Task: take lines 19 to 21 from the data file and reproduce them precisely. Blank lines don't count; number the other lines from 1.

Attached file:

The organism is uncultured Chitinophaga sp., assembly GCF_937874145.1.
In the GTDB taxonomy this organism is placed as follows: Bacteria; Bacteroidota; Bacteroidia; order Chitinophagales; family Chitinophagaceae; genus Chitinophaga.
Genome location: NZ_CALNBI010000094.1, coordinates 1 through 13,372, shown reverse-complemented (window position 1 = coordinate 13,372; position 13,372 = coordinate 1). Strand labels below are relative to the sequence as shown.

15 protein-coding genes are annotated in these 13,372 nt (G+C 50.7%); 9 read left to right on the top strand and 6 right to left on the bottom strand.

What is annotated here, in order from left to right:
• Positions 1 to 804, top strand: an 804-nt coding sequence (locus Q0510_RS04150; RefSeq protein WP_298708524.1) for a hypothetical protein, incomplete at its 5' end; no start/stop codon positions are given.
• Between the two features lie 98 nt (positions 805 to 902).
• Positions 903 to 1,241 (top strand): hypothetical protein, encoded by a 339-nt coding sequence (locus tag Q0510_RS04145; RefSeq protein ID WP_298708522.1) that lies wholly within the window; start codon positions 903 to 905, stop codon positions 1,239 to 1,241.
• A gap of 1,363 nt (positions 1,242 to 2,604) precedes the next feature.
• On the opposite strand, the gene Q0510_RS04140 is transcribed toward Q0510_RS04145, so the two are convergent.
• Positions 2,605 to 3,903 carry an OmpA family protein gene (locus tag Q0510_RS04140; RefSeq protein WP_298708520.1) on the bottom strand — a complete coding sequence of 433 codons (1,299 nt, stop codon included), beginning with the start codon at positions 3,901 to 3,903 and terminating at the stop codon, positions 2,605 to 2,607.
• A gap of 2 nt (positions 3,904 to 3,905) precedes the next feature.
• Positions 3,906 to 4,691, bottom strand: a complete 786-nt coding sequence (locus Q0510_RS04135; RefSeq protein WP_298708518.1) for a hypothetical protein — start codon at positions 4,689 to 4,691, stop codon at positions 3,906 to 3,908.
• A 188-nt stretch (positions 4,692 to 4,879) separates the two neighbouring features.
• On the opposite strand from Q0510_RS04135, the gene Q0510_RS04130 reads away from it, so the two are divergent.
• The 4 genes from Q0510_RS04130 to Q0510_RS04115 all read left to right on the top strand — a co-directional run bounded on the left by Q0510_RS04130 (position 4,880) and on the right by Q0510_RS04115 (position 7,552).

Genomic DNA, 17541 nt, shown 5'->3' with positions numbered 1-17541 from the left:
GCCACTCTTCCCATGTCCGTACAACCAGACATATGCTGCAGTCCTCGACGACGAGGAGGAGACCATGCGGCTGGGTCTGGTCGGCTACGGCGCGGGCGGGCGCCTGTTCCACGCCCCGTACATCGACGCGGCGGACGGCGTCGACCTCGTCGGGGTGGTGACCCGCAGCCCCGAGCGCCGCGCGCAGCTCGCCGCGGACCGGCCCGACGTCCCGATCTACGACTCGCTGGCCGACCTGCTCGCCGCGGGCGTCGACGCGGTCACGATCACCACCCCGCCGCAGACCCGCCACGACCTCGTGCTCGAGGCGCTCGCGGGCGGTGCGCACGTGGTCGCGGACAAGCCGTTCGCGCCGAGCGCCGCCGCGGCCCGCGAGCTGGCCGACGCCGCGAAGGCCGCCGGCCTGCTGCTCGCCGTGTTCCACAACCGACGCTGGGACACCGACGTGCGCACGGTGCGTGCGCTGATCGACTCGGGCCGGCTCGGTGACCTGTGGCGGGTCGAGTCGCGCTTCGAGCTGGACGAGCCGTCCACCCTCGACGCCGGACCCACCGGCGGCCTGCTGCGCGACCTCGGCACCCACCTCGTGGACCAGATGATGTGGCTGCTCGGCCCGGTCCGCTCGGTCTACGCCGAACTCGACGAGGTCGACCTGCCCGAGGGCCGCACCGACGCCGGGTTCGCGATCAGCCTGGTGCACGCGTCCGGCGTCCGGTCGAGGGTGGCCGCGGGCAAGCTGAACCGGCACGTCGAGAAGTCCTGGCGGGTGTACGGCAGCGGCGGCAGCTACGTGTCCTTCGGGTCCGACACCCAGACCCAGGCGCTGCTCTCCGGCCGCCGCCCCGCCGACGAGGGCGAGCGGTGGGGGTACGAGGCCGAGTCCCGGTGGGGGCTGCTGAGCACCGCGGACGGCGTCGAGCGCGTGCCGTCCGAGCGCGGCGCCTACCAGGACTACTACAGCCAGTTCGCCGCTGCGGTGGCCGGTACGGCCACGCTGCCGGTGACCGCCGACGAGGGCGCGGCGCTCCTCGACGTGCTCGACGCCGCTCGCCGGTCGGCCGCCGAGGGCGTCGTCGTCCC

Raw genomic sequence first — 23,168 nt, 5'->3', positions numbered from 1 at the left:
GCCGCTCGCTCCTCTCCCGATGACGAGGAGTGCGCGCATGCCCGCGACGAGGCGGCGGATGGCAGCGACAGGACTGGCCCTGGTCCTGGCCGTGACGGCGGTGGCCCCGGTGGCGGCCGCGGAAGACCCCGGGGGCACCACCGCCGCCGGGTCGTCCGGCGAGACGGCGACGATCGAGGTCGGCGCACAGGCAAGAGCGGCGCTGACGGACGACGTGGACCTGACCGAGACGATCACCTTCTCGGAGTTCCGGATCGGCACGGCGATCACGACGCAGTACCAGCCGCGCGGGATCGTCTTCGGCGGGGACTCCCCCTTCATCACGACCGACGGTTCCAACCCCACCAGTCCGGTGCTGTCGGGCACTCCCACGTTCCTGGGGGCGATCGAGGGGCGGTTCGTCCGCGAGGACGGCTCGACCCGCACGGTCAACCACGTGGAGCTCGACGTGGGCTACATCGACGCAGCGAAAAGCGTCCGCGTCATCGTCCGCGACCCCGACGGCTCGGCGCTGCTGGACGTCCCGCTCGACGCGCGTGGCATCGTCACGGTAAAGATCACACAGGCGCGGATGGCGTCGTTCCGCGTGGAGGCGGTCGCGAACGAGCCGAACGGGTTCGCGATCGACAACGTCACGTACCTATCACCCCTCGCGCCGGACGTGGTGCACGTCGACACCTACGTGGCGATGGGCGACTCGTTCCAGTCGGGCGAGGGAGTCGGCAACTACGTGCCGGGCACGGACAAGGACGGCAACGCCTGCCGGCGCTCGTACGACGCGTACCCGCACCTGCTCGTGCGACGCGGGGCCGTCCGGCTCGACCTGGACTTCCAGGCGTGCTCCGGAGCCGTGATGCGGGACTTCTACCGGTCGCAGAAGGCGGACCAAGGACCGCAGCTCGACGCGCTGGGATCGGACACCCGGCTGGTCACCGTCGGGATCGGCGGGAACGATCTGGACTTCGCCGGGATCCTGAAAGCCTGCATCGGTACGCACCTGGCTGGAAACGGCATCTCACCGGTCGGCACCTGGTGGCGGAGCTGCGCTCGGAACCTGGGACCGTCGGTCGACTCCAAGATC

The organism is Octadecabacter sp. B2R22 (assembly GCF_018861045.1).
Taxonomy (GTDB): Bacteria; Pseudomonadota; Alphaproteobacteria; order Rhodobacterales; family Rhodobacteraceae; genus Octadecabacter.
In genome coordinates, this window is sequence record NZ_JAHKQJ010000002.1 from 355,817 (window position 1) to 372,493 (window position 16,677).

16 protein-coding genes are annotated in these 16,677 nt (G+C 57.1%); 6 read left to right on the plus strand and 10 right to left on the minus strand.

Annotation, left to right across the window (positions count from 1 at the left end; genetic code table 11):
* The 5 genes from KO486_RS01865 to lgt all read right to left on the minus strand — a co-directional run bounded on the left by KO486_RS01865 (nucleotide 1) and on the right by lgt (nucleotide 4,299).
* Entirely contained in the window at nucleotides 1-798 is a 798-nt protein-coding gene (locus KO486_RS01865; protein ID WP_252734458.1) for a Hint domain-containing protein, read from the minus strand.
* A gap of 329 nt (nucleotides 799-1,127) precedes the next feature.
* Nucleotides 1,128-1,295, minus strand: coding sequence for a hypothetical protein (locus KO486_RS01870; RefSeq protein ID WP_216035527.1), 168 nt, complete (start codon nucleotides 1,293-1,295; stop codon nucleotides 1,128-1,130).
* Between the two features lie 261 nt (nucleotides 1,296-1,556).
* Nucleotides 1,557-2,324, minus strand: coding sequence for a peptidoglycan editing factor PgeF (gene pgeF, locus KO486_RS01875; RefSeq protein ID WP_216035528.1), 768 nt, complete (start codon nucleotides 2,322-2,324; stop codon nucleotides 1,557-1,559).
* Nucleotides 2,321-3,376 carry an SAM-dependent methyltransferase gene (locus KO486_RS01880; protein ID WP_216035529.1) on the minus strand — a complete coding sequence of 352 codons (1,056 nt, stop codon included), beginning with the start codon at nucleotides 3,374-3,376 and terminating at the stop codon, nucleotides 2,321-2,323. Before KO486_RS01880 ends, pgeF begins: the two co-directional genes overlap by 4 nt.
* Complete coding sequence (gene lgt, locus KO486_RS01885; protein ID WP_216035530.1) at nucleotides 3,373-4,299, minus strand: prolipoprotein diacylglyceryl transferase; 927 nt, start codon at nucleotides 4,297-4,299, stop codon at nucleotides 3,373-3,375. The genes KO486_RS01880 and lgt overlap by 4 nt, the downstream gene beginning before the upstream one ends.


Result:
Raw genomic sequence first — 23,168 nt, 5'->3', positions numbered from 1 at the left:
GCCGCTCGCTCCTCTCCCGATGACGAGGAGTGCGCGCATGCCCGCGACGAGGCGGCGGATGGCAGCGACAGGACTGGCCCTGGTCCTGGCCGTGACGGCGGTGGCCCCGGTGGCGGCCGCGGAAGACCCCGGGGGCACCACCGCCGCCGGGTCGTCCGGCGAGACGGCGACGATCGAGGTCGGCGCACAGGCAAGAGCGGCGCTGACGGACGACGTGGACCTGACCGAGACGATCACCTTCTCGGAGTTCCGGATCGGCACGGCGATCACGACGCAGTACCAGCCGCGCGGGATCGTCTTCGGCGGGGACTCCCCCTTCATCACGACCGACGGTTCCAACCCCACCAGTCCGGTGCTGTCGGGCACTCCCACGTTCCTGGGGGCGATCGAGGGGCGGTTCGTCCGCGAGGACGGCTCGACCCGCACGGTCAACCACGTGGAGCTCGACGTGGGCTACATCGACGCAGCGAAAAGCGTCCGCGTCATCGTCCGCGACCCCGACGGCTCGGCGCTGCTGGACGTCCCGCTCGACGCGCGTGGCATCGTCACGGTAAAGATCACACAGGCGCGGATGGCGTCGTTCCGCGTGGAGGCGGTCGCGAACGAGCCGAACGGGTTCGCGATCGACAACGTCACGTACCTATCACCCCTCGCGCCGGACGTGGTGCACGTCGACACCTACGTGGCGATGGGCGACTCGTTCCAGTCGGGCGAGGGAGTCGGCAACTACGTGCCGGGCACGGACAAGGACGGCAACGCCTGCCGGCGCTCGTACGACGCGTACCCGCACCTGCTCGTGCGACGCGGGGCCGTCCGGCTCGACCTGGACTTCCAGGCGTGCTCCGGAGCCGTGATGCGGGACTTCTACCGGTCGCAGAAGGCGGACCAAGGACCGCAGCTCGACGCGCTGGGATCGGACACCCGGCTGGTCACCGTCGGGATCGGCGGGAACGATCTGGACTTCGCCGGGATCCTGAAAGCCTGCATCGGTACGCACCTGGCTGGAAACGGCATCTCACCGGTCGGCACCTGGTGGCGGAGCTGCGCTCGGAACCTGGGACCGTCGGTCGACTCCAAGATC

The organism is Octadecabacter sp. B2R22 (assembly GCF_018861045.1).